Driving around Portugal is undeniably one of the best ways in which to appreciate the country. But visiting motorists should come prepared for the occasional terrifying moment behind the wheel as the driving of local Portuguese can sometimes be downright dangerous.
High accident rates from speeding and reckless driving have prompted the authorities to come down hard on those who break the rules. This means that it is essential for those who are planning to see the country by car to brush up on the local regulations before setting off.
Lisbon is the usual starting point for most motoring tours of Portugal, but the driving seat is not the best place from which to experience everything the capital has to offer. This is one place where you should put your keys in your pocket and a stroll around the magnificent architecture, enjoy a seafood lunch in a pavement-side restaurant, and sample the drinks and live music in the establishments of the Bairro Alto or a night in one of the capital’s many marvellous hotels.
Once you’ve had your fill of Portugal’s star attraction, consider concentrating on the Algarve, in the south of the country. This is the place for those looking for beaches, or who only have a short time to explore this magnificent country. Less than an hour from the bustle of the capital by car is the town of Sintra, which is surrounded by tree-covered hills, and not far from here is the ancient village of Evora. Visit Portugal in August and you might catch the Sudoeste festival which takes place between Lisbon and the Algarve in early August.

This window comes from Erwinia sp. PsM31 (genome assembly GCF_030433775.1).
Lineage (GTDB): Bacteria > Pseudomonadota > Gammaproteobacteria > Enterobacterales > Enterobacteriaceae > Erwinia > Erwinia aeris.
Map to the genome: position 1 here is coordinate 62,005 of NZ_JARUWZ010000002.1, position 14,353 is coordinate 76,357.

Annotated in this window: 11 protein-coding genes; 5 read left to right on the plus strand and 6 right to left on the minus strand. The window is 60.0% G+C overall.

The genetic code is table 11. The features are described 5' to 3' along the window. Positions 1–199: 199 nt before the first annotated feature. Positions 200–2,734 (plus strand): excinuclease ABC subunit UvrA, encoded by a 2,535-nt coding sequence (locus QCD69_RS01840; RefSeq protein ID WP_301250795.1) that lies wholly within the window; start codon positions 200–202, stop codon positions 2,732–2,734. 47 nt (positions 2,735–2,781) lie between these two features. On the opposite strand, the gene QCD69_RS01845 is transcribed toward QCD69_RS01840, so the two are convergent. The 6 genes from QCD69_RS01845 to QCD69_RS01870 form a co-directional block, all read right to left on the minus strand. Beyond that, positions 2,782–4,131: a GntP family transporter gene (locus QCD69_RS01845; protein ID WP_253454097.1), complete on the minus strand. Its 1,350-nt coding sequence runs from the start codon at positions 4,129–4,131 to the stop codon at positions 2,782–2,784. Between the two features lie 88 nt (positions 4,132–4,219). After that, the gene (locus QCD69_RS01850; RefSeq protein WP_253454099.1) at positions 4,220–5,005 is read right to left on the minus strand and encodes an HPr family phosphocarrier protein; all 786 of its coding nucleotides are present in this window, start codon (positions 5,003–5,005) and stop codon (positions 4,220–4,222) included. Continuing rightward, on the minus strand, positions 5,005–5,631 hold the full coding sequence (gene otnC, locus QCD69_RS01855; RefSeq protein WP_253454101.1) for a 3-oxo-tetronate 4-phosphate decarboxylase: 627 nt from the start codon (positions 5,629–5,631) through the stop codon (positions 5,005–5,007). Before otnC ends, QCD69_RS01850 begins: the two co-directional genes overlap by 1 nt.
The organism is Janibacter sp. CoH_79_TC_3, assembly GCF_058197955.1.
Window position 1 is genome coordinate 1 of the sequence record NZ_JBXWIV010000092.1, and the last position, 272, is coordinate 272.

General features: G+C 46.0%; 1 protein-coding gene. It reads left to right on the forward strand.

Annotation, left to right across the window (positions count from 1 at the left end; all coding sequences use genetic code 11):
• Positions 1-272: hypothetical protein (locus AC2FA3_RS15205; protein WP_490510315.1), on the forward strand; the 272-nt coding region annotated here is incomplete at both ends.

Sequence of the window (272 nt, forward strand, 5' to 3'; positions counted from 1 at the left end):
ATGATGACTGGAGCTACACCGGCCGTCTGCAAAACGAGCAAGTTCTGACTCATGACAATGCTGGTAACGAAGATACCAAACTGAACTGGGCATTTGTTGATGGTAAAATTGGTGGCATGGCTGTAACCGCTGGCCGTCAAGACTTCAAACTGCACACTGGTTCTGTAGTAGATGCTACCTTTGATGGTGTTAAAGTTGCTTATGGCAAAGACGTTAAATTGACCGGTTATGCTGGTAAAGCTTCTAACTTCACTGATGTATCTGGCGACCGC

On the south coast are the cities of Lagos and Sagres, which face out onto the Atlantic Ocean. There are some stunning coastal views to take in here as well as a great many secluded, and not so secluded, beaches. It is worth taking a break from driving as often as possible to sample the local, ever so fresh seafood.
If beaches and golf courses aren’t really your thing, then away from the resorts of the coast is the peaceful town of Monchique, where the air is fresh and the hills are wooded. A drive under the canopy of the Foia Forest really is a joy.
The Douro Valley is another area not to be missed while exploring the country by car. Located in the north of the country, the valley has been designated a national park and has some stunning, barely inhabited landscape to travel through. It also has some extremely good vineyards, and it might be worth ditching the car for a day to go sampling the local wine and port.
Because Portugal is a relatively small country, travelling around by car is not the daunting task it appears to be in some of its European neighbours. It also only has a population of 11 million, meaning that it does not take long to escape the crowds of the cities and get out into the relatively deserted countryside.
However, there are still places where visitors congregate in order to let their hair down and have a good time, and there are plenty of historical and cultural sights to explore. The weather can be fabulous and the beaches can be a distraction. Just remember to be aware of other less attentive motorists on the roads.
John wrote this guest post on behalf of Alamo who provide car hire Faro and across Portugal.